Sometimes we go ‘cold turkey’. Other times we slowly try to reduce. Which method is your preferred?
We often try to change a behaviour using one of these two methods. We think about quitting caffeine, drinking, smoking and use this language. However, it could be also used when we introduce a new system or process in our teams and organisations.
However, what we often forget is that behaviours don’t happen in a vacuum. Some are part of rituals. For example, coffee first thing in the morning or upon arrival to the office. It is not only about the caffeine, but it is a ritual, a signal to ourselves that the day is starting. If we want to quit caffeine, we also need to replace the ritual. And we need to understand the ritual. Is it warmth of the mug in our hands? The moment of calm on the sofa while we drink it? Is it the people we interact with as we make it or buy it?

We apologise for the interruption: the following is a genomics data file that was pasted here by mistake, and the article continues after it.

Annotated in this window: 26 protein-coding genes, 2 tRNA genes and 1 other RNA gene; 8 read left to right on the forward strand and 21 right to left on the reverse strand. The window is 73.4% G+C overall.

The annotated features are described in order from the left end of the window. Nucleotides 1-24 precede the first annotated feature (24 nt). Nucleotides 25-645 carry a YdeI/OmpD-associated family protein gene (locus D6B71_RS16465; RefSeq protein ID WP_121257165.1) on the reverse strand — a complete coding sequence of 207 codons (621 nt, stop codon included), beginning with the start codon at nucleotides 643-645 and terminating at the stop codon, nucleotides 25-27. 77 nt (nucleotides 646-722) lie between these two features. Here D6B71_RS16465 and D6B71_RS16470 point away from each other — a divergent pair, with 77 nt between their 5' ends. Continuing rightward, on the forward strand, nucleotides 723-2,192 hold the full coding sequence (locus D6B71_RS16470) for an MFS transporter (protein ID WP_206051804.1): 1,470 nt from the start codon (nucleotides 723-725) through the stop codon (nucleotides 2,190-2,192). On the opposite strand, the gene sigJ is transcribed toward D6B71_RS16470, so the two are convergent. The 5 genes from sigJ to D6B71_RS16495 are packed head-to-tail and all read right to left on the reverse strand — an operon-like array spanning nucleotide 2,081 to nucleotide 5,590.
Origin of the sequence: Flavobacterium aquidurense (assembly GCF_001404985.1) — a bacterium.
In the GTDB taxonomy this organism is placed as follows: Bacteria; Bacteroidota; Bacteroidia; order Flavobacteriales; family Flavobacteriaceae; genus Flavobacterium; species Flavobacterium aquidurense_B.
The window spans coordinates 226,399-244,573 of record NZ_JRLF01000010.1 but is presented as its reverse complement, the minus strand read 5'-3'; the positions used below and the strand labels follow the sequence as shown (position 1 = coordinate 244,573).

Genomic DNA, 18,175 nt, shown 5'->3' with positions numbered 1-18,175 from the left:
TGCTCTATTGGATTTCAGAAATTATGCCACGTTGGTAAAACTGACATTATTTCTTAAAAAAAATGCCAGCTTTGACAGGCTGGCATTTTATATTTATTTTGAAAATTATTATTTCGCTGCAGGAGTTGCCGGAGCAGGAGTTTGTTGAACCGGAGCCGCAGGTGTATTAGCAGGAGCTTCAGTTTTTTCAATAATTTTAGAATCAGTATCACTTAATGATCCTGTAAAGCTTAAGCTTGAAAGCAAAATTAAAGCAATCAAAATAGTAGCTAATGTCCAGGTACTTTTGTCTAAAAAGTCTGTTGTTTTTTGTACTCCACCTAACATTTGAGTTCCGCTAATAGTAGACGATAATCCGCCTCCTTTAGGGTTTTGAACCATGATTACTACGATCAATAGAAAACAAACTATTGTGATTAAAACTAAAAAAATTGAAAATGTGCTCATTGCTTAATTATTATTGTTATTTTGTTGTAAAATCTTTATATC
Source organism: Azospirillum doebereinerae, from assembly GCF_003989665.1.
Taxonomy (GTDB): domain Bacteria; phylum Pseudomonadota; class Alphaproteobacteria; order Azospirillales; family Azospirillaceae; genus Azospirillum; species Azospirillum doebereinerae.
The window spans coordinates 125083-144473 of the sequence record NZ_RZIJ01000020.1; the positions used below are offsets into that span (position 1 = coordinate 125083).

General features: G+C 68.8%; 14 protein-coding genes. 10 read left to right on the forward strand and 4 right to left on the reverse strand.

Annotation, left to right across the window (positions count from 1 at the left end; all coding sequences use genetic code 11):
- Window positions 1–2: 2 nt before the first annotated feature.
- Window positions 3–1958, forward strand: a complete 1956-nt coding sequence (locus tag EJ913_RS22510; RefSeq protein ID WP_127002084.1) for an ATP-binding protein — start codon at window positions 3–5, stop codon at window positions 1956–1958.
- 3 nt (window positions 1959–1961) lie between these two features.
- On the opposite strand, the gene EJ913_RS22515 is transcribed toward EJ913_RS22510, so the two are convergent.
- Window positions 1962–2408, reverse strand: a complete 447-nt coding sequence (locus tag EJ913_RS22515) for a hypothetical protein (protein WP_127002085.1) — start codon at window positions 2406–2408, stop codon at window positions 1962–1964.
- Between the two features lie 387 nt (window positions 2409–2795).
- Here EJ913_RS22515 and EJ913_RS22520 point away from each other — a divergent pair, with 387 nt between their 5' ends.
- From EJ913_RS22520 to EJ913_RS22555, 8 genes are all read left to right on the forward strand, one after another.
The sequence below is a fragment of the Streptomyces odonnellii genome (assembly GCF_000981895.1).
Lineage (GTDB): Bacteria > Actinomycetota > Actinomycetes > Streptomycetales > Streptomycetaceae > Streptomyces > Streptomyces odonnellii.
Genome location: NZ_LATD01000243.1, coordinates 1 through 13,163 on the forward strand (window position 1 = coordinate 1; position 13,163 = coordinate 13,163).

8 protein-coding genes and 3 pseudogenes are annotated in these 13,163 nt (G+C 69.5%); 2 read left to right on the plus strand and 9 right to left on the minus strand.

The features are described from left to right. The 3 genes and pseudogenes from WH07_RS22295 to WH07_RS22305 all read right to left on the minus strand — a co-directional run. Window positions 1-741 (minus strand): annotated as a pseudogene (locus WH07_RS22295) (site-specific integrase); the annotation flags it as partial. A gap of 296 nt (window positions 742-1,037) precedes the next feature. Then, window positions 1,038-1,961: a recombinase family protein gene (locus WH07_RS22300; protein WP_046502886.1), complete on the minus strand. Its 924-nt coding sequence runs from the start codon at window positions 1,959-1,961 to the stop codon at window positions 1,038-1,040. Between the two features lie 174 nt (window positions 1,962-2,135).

What are those ‘micro-interactions’ that make the ritual meaningful for us?
These ‘micro-interactions’ bring meaning to our everyday. And when we seek to bring about change in processes, systems, and even data management. Often part of the resistance to change is the fear of loss of these interactions. We increase our chance of success when we consider the rituals as well as the behaviours.
What ‘micro-interactions’ do you need to consider this week?